Youth/Family Support: Last week I shared this link for many hands-on learning activities: https://4h.unl.edu/virtual-home-learning. Two more resources that may be helpful for families right now: Helping Children Cope with stress and change: https://child.unl.edu/helping-children-cope and Reading for Resilience which helps children cope with storybooks: https://child.unl.edu/read4resilience.
Checking grain bins: A local farmer suggested to share a reminder to keep checking on grain with temps warming up and much grain in storage. It’s also so important to be safe with grain handling. The following is from Dr. Ken Hellevang with North Dakota State University (full article at: https://www.ag.ndsu.edu/news/newsreleases/2020/march-23-2020/proper-spring-grain-drying-and-storage-critical). “The stored grain temperature increases in the spring not only due to an increase in outdoor temperatures but also due to solar heat gain on the bin. Solar energy produces more than twice as much heat gain on the south wall of a bin in spring as it does during the summer.
Hellevang recommends periodically running aeration fans to keep the grain temperature near or below 30 degrees until the grain is dried if it exceeds recommended storage moisture contents, and below 40 degrees as long as possible during spring and early summer if the grain is dry. Night air temperatures are near or below 30 degrees in April and 40 degrees in May. Soybean oil quality may be affected in less than four months if even 12% moisture soybeans are stored at 70 degrees.
Cover the fan when it is not operating to prevent warm air from blowing into the bin and heating the stored grain. Hellevang also recommends ventilating the top of the bin to remove the solar heat gain that warms the grain. Provide air inlets near the eaves and exhausts near the peak or use a roof exhaust fan… Grain temperature should be checked every two weeks during the spring and summer. Grain also should be examined for insect infestations. Check the moisture content of stored grain to determine if it needs to be dried. Remember to verify that the moisture content measured by the meter has been adjusted for grain temperature.
Corn needs to be dried to 13% to 14% moisture for summer storage to prevent spoilage. Soybeans should be dried to 11% to 12%, wheat to 13%. The allowable storage time for 13% moisture soybeans is less than 100 days at 70 degrees. Corn – For natural air-drying, assure that the fan’s airflow rate is at least 1 cubic foot per minute per bushel (cfm/bu) and the initial corn moisture does not exceed 21%. Start the fan when the outdoor temperature averages about 40 degrees. Soybeans – Use an airflow rate of at least 1 cfm/bu to natural air-dry up to 15% to 16% moisture soybeans. Start the fan when the outdoor temperature averages about 40 degrees.”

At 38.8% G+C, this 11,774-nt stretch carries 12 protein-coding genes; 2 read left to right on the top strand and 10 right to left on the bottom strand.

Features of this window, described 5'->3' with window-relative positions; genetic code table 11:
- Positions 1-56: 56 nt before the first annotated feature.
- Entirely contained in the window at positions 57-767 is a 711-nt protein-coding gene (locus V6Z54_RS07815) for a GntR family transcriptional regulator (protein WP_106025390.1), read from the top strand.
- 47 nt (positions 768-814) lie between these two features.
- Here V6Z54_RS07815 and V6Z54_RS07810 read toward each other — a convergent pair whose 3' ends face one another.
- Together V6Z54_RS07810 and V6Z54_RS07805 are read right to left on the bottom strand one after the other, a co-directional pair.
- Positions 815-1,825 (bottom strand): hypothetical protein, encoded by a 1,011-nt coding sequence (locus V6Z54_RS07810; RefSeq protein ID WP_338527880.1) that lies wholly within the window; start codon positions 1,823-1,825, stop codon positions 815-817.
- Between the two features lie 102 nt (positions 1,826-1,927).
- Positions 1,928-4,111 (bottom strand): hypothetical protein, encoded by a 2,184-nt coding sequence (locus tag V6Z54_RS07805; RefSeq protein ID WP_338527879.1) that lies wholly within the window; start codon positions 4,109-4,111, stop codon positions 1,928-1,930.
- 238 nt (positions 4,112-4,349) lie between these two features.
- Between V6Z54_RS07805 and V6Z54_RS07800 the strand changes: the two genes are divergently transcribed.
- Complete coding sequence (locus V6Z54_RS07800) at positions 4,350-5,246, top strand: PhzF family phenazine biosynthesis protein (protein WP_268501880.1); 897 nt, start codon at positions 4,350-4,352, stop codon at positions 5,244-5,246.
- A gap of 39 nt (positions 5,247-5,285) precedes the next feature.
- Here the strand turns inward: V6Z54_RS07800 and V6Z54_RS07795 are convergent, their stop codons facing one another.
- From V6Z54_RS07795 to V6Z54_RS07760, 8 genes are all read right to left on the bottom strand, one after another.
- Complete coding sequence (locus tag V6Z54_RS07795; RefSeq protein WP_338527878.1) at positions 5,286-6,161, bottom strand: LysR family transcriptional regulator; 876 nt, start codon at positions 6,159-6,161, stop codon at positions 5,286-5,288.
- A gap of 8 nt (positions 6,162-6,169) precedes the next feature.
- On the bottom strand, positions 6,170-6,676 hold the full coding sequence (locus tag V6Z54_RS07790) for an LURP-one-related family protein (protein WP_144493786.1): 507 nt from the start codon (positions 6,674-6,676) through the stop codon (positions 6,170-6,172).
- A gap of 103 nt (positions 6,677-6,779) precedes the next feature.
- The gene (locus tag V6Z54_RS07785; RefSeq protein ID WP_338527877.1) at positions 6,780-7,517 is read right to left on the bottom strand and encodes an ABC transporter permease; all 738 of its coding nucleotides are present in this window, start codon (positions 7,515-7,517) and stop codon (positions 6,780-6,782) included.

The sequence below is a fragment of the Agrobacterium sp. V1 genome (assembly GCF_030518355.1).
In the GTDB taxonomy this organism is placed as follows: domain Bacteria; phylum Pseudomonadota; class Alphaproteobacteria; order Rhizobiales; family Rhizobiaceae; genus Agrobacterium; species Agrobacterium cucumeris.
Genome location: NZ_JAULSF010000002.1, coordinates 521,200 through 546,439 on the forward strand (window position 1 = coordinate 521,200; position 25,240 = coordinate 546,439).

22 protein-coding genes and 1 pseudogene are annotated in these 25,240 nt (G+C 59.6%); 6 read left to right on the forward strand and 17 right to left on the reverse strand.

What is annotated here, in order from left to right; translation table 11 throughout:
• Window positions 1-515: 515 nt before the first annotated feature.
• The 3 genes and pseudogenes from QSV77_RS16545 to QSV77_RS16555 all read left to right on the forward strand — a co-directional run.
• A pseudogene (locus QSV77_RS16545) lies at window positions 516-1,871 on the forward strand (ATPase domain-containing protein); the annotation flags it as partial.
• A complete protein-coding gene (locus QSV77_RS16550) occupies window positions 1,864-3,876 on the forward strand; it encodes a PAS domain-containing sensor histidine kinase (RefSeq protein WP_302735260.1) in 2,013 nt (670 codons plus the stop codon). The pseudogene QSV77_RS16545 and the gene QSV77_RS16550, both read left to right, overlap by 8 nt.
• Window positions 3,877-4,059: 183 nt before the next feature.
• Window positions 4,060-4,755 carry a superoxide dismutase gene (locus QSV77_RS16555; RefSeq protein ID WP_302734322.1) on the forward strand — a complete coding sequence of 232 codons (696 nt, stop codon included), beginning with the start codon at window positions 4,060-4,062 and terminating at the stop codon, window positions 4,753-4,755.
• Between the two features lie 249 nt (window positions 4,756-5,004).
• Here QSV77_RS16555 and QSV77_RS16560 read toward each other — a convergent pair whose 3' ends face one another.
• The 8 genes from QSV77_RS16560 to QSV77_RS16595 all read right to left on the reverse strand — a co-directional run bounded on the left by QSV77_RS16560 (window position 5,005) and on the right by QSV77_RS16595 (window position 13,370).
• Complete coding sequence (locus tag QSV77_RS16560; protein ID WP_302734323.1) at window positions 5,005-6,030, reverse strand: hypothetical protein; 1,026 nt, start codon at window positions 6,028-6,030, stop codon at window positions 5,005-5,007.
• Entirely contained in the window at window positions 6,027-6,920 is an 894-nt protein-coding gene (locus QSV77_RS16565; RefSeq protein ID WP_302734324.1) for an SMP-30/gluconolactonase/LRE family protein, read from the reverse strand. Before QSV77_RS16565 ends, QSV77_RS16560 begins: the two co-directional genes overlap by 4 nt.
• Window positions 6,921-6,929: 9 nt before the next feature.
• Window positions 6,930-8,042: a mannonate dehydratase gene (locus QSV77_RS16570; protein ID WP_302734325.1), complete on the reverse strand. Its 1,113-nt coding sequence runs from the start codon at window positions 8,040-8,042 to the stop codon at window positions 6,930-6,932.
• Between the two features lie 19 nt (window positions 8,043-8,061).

Burndown and pre-plant herbicide apps: Anticipating this week’s nicer weather, I’ve also received several questions on burndown and pre-plant herbicide applications and weather impacts on control. Dr. Amit Jhala wrote two articles in this week’s UNL CropWatch at https://cropwatch.unl.edu. Sunny days with temperatures above 40F for day and night, and even better when temps are climbing to the upper 50s and above provide better control than if it’s cooler than 40F. Glyphosate works faster during sunny conditions when it is 60-75F and remains there a few hours. The articles also list rain-fast period and planting interval restrictions (as would the product labels). If you’re looking for a general idea on potential residual activity of herbicides for overlapping residual, check out pages 23-24 of the 2020 Guide for Weed Management.
My colleague Dr. Nathan Mueller shared in his blog: http://croptechcafe.org/should-you-control-winter-annual-weeds-early/, “A 2007-2009 UNL study conducted in Lincoln and Clay Center found that in 5 of the 6 site-years (2 site per year for 3 years is 6 site-year) that not controlling winter annual weeds prior to corn and soybean planting resulted in greater than a 5% yield loss and a 10% loss in 4 of the 6 site years.”
Posted on April 5, 2020, in Grain Storage, JenREES Columns and tagged burndown applications, Grain Storage, pre-plant applications. Bookmark the permalink. Leave a comment.
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